Drake interviews are notoriously rare, and I still have no idea how Caleb Pressley wrangled both the rapper and his young son for these eleven minutes of awkward heaven. My favorite part is when Drake claims that Canadian actor Dan Ackroyd invented Pátron tequila, and is swiftly fact-checked by his own team.

👍 The parking spaces for women in Seoul

Parking space reserved for women drivers in Seoul

Parking space reserved for women drivers in Seoul

I had a museum show in South Korea this fall, and before the opening, our beloved driver and Seoul local, Yohan, parked in a lot somewhere in the Myeongdong neighborhood, opposite a lurid-pink parking space with a women’s bathroom symbol in the middle of it. “That’s for women to park”, he explained, “there was some controversy when they first implemented them, because the parking spaces are bigger than the others.” I love Korea for this, for its potent mix of the futuristic and the archaic.

👎 Emrata’s M ­(Le magazine du Monde) Photoshoot

Emrata poses for M ­(Le magazine du Monde), 2023

Emrata poses for M ­(Le magazine du Monde), 2023

Emrata posted a shoot she did recently containing a photo of her wearing a comically large pair of jeans, her whole slender, demonically toned body seemingly fitting into a single trouser leg. She pulls the waistband outwards to demonstrate the denim void she does not fill – it’s the same pose someone strikes when showing how much weight they lost by wearing the trousers they wore when they were obese. But of course, Emrata was never obese, never will be obese, and does everything in her power to make other women feel obese. It’s a dark and twisted image, and she has been absolutely flamed in the comments: “Girl took a photo in them pants like she’s Jared from Subway.”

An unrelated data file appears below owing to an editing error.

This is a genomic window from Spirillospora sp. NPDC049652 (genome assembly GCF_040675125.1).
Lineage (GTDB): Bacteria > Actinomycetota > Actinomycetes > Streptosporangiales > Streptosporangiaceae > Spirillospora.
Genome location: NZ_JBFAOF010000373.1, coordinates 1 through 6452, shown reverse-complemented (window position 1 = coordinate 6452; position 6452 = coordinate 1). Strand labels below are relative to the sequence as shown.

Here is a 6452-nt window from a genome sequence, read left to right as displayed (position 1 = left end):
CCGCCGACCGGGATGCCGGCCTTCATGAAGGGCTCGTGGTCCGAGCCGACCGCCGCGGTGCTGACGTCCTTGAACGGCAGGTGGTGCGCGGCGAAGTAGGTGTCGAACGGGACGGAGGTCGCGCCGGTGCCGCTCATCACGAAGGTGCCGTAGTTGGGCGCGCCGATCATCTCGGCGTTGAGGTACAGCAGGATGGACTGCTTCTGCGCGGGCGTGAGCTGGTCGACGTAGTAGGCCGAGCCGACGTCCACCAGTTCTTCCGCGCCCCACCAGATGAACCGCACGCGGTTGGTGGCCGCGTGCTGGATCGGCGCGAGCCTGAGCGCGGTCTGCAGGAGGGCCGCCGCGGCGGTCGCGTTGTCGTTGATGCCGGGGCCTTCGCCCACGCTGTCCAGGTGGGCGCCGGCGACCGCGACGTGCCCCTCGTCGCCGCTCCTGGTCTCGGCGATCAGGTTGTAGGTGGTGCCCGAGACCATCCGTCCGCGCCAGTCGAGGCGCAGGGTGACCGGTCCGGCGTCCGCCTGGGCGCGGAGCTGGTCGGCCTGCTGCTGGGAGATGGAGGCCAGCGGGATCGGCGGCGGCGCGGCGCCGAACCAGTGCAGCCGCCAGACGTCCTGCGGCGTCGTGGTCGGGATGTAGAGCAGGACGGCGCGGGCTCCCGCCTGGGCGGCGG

👎 Matthew Perry’s Death

Matthew Perry as Chandler Bing in Friends

Matthew Perry as Chandler Bing in Friends

As a young British millennial, Friends was a staple of my early days of TV. The programming of the very early 2000s, to me, centerd around Friends, The Simpsons, and 9/11. When I learned of Perry’s death, I listened to his memoir as an audiobook. We all know perfectly well by now that amassing great wealth and success makes very little difference to childhood trauma and the destructive way some people cope with pain. In Perry’s case, this is summed up by the peculiar tragedy of dying alone in a hot tub in a multimillion-dollar home, beloved by almost everybody except himself.